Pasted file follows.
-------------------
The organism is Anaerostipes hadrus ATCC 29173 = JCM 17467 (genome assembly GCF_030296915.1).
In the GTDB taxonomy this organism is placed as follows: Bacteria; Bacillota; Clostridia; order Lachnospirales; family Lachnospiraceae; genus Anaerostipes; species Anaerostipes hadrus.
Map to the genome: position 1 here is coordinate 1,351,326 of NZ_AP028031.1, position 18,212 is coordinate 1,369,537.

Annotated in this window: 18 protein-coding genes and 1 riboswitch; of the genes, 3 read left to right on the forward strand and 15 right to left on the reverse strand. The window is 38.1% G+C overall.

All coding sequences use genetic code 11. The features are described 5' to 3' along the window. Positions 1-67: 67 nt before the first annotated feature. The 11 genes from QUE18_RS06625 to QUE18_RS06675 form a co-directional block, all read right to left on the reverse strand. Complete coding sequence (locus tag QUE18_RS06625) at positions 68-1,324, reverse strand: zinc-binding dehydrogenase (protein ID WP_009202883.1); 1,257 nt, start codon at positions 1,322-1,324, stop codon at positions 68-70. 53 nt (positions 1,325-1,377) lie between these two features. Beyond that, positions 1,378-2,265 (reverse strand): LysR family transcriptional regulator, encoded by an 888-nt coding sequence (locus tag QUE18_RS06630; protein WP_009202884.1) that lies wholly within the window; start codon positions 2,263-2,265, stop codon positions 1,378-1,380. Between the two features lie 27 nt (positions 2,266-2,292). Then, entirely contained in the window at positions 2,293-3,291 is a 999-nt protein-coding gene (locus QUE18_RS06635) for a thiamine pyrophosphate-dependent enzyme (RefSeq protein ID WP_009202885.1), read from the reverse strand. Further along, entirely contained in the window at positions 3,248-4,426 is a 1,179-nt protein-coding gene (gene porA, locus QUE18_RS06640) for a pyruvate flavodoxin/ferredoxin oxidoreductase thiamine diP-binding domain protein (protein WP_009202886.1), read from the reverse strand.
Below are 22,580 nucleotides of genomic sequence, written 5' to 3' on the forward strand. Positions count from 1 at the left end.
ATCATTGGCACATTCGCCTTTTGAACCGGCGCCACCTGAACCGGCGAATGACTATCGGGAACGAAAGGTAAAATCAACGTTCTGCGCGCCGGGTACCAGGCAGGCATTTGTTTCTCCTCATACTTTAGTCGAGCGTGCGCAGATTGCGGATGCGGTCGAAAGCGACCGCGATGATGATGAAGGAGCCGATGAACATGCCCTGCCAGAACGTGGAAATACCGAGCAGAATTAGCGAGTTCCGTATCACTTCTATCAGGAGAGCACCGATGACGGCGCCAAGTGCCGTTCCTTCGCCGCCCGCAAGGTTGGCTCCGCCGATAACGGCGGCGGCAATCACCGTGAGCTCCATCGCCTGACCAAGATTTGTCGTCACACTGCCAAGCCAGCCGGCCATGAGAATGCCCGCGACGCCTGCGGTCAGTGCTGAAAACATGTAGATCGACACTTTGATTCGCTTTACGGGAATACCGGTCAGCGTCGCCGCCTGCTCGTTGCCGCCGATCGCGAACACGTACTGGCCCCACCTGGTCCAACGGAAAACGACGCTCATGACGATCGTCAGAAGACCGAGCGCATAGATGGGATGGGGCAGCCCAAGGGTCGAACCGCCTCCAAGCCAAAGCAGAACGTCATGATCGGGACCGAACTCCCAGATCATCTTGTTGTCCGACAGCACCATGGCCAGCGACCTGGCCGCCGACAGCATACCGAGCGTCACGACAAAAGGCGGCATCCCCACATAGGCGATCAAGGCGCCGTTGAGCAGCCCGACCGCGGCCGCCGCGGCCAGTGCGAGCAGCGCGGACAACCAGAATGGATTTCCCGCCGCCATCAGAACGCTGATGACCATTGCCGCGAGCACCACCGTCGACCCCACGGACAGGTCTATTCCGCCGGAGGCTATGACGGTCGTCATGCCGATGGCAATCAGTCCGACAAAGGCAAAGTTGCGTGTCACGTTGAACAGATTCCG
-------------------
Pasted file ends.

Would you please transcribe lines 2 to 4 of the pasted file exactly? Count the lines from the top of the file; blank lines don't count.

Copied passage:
In the GTDB taxonomy this organism is placed as follows: Bacteria; Bacillota; Clostridia; order Lachnospirales; family Lachnospiraceae; genus Anaerostipes; species Anaerostipes hadrus.
Map to the genome: position 1 here is coordinate 1,351,326 of NZ_AP028031.1, position 18,212 is coordinate 1,369,537.

Annotated in this window: 18 protein-coding genes and 1 riboswitch; of the genes, 3 read left to right on the forward strand and 15 right to left on the reverse strand. The window is 38.1% G+C overall.